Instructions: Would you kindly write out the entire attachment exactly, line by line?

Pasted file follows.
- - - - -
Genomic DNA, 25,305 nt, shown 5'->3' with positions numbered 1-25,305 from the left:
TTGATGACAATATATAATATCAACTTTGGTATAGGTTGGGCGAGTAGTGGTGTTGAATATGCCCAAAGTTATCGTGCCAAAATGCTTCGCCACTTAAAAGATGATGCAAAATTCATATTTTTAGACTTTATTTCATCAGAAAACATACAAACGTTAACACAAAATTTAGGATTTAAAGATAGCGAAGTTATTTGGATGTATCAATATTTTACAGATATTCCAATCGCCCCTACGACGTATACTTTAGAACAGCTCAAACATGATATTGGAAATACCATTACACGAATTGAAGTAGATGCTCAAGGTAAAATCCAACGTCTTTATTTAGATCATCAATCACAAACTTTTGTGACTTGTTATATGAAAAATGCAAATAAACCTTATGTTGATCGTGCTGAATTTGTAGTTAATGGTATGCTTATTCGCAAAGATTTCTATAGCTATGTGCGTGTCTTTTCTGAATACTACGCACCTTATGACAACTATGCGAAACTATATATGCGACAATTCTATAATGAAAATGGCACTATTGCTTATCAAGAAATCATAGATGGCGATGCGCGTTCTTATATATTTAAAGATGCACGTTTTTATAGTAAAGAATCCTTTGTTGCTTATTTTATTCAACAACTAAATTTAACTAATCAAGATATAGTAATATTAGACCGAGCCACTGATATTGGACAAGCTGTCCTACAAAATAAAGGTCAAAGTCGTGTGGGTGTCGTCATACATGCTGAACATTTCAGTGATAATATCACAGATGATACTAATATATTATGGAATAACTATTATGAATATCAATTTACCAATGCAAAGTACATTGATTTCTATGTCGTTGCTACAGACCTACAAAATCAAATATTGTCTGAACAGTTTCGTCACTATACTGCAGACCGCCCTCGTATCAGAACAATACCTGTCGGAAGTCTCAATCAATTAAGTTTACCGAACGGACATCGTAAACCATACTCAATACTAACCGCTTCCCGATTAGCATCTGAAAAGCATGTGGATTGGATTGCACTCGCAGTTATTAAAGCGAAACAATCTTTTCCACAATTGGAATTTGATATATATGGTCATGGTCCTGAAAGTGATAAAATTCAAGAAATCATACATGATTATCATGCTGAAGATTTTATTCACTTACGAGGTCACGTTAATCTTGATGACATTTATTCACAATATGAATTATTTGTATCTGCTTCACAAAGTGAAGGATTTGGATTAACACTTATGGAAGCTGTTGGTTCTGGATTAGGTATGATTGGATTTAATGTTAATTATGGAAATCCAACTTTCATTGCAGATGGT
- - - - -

Genomic DNA, 25,305 nt, shown 5'->3' with positions numbered 1-25,305 from the left:
TTGATGACAATATATAATATCAACTTTGGTATAGGTTGGGCGAGTAGTGGTGTTGAATATGCCCAAAGTTATCGTGCCAAAATGCTTCGCCACTTAAAAGATGATGCAAAATTCATATTTTTAGACTTTATTTCATCAGAAAACATACAAACGTTAACACAAAATTTAGGATTTAAAGATAGCGAAGTTATTTGGATGTATCAATATTTTACAGATATTCCAATCGCCCCTACGACGTATACTTTAGAACAGCTCAAACATGATATTGGAAATACCATTACACGAATTGAAGTAGATGCTCAAGGTAAAATCCAACGTCTTTATTTAGATCATCAATCACAAACTTTTGTGACTTGTTATATGAAAAATGCAAATAAACCTTATGTTGATCGTGCTGAATTTGTAGTTAATGGTATGCTTATTCGCAAAGATTTCTATAGCTATGTGCGTGTCTTTTCTGAATACTACGCACCTTATGACAACTATGCGAAACTATATATGCGACAATTCTATAATGAAAATGGCACTATTGCTTATCAAGAAATCATAGATGGCGATGCGCGTTCTTATATATTTAAAGATGCACGTTTTTATAGTAAAGAATCCTTTGTTGCTTATTTTATTCAACAACTAAATTTAACTAATCAAGATATAGTAATATTAGACCGAGCCACTGATATTGGACAAGCTGTCCTACAAAATAAAGGTCAAAGTCGTGTGGGTGTCGTCATACATGCTGAACATTTCAGTGATAATATCACAGATGATACTAATATATTATGGAATAACTATTATGAATATCAATTTACCAATGCAAAGTACATTGATTTCTATGTCGTTGCTACAGACCTACAAAATCAAATATTGTCTGAACAGTTTCGTCACTATACTGCAGACCGCCCTCGTATCAGAACAATACCTGTCGGAAGTCTCAATCAATTAAGTTTACCGAACGGACATCGTAAACCATACTCAATACTAACCGCTTCCCGATTAGCATCTGAAAAGCATGTGGATTGGATTGCACTCGCAGTTATTAAAGCGAAACAATCTTTTCCACAATTGGAATTTGATATATATGGTCATGGTCCTGAAAGTGATAAAATTCAAGAAATCATACATGATTATCATGCTGAAGATTTTATTCACTTACGAGGTCACGTTAATCTTGATGACATTTATTCACAATATGAATTATTTGTATCTGCTTCACAAAGTGAAGGATTTGGATTAACACTTATGGAAGCTGTTGGTTCTGGATTAGGTATGATTGGATTTAATGTTAATTATGGAAATCCAACTTTCATTGCAGATGGT